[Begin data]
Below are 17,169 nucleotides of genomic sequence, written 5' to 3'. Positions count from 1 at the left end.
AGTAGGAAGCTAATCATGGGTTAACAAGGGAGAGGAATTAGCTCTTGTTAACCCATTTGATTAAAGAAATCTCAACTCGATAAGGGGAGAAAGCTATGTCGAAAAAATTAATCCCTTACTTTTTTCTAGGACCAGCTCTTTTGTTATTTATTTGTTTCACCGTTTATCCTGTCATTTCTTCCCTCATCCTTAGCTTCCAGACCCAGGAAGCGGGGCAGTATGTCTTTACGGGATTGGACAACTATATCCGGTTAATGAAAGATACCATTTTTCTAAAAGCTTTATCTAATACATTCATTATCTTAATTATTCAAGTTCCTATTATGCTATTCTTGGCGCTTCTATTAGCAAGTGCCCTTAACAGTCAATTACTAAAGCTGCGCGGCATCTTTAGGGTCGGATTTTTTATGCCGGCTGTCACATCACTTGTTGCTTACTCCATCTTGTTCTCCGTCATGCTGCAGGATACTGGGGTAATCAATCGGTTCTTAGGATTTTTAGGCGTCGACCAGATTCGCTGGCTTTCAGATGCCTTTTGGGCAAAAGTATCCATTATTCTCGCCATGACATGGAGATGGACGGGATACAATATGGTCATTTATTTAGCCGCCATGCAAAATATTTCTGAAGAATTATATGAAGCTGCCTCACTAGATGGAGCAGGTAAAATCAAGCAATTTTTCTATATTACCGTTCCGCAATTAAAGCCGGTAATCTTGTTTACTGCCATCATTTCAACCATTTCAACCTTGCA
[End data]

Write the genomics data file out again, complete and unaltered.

Below are 17,169 nucleotides of genomic sequence, written 5' to 3'. Positions count from 1 at the left end.
AGTAGGAAGCTAATCATGGGTTAACAAGGGAGAGGAATTAGCTCTTGTTAACCCATTTGATTAAAGAAATCTCAACTCGATAAGGGGAGAAAGCTATGTCGAAAAAATTAATCCCTTACTTTTTTCTAGGACCAGCTCTTTTGTTATTTATTTGTTTCACCGTTTATCCTGTCATTTCTTCCCTCATCCTTAGCTTCCAGACCCAGGAAGCGGGGCAGTATGTCTTTACGGGATTGGACAACTATATCCGGTTAATGAAAGATACCATTTTTCTAAAAGCTTTATCTAATACATTCATTATCTTAATTATTCAAGTTCCTATTATGCTATTCTTGGCGCTTCTATTAGCAAGTGCCCTTAACAGTCAATTACTAAAGCTGCGCGGCATCTTTAGGGTCGGATTTTTTATGCCGGCTGTCACATCACTTGTTGCTTACTCCATCTTGTTCTCCGTCATGCTGCAGGATACTGGGGTAATCAATCGGTTCTTAGGATTTTTAGGCGTCGACCAGATTCGCTGGCTTTCAGATGCCTTTTGGGCAAAAGTATCCATTATTCTCGCCATGACATGGAGATGGACGGGATACAATATGGTCATTTATTTAGCCGCCATGCAAAATATTTCTGAAGAATTATATGAAGCTGCCTCACTAGATGGAGCAGGTAAAATCAAGCAATTTTTCTATATTACCGTTCCGCAATTAAAGCCGGTAATCTTGTTTACTGCCATCATTTCAACCATTTCAACCTTGCA